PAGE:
Despite the fact that it may claim to be the largest single unit of ‘unsown’ vegetation remaining in lowland Britain (Tubbs 1968), the New Forest is none the less a man-made system. The shaping of the Forest owes as much to its past history of human management as to its current grazers. The two are, of course, not entirely independent. Man’s activities clearly affect relative numbers of wild herbivores within the Forest area today, as in the past. Man’s domestic animals, too, are major contributors to overall levels of grazing within the Forest. But other human activities have also affected the Forest and its development, and continue to do so. The whole development of the Forest may be seen as a chronicle of human activity and human pattern of land-use — and Nature’s continued response to the different pressures of each generation. The current ecological functioning of the Forest system is influenced by this history and by current methods of land-use; these modern activities are themselves restricted by the laws and traditions of the Forest, and by an administrative system which has evolved over 900 years. The Forest today is a complex product of all such factors, human and biological. Fully to appreciate the ecology of this curious system it is therefore critical to understand its social context, both historical and present-day.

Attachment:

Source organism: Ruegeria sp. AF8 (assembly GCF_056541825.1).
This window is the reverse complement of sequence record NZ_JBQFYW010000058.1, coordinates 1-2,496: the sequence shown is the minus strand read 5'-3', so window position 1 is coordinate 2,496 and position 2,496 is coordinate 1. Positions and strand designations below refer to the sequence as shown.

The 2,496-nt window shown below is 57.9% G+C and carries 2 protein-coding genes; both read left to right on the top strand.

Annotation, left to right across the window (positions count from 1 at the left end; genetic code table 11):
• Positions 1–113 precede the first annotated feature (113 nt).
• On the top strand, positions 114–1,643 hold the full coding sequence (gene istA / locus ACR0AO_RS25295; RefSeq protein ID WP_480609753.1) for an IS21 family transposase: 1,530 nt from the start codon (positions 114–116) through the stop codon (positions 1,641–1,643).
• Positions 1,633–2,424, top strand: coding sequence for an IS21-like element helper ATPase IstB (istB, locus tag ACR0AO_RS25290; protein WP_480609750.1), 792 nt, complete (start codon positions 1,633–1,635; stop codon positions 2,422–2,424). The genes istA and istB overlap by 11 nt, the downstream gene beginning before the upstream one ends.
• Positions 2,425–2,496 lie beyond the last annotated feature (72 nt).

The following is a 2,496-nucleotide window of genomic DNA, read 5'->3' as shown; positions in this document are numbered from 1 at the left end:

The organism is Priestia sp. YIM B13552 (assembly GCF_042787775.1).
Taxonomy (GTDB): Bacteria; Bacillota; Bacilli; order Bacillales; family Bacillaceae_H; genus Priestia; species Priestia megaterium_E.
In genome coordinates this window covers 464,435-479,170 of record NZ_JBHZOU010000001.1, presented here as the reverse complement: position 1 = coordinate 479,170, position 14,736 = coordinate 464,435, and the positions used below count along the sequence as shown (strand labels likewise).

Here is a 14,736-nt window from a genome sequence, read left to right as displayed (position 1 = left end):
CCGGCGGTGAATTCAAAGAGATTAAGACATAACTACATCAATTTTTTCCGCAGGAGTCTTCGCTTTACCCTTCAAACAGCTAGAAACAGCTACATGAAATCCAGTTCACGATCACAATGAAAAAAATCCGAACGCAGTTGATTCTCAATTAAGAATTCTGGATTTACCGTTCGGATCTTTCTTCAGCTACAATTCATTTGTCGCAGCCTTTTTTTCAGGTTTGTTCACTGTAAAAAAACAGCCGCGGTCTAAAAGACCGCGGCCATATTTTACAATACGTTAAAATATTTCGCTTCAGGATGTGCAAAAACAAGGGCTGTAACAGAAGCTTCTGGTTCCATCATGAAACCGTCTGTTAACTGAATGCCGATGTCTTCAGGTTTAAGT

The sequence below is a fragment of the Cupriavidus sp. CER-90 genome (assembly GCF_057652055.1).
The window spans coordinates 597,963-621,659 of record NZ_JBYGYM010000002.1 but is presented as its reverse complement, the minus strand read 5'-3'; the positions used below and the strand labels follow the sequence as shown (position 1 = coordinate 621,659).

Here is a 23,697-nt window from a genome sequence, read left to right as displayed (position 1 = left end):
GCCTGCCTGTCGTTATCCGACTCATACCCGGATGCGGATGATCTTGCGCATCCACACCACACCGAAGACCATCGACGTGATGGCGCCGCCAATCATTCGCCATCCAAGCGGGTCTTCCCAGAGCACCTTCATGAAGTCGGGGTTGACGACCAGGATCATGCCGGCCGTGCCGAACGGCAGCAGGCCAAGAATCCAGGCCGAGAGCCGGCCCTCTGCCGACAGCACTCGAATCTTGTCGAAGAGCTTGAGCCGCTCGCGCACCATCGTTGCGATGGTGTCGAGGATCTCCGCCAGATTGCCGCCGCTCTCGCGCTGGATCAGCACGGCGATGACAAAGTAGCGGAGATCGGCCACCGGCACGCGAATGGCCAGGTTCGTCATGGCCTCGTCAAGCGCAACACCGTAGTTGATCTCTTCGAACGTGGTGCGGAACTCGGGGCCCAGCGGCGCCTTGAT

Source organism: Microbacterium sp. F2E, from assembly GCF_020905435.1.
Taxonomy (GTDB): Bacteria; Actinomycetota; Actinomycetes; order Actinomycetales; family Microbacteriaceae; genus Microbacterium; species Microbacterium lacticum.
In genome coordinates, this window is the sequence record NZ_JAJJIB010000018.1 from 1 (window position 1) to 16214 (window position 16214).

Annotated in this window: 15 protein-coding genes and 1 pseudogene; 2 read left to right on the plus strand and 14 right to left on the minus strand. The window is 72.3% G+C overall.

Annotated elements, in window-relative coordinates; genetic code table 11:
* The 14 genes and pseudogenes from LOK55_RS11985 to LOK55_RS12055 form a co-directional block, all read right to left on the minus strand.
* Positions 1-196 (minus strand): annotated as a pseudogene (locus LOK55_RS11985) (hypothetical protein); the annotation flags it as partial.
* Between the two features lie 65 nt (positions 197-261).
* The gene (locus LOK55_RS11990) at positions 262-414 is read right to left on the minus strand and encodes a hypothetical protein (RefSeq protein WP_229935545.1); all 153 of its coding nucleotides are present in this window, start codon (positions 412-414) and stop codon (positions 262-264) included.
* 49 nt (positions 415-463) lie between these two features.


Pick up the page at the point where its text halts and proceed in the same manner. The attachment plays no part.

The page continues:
Thirteenth Century Forest Clearance Wild Herbivore Forestry Commission Statutory Body 
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Copyright information

© Roderick J. Putman 1986

Authors and Affiliations

  • R. J. Putman
    • 1
  1. 1.Department of BiologyUniversity of SouthamptonUK

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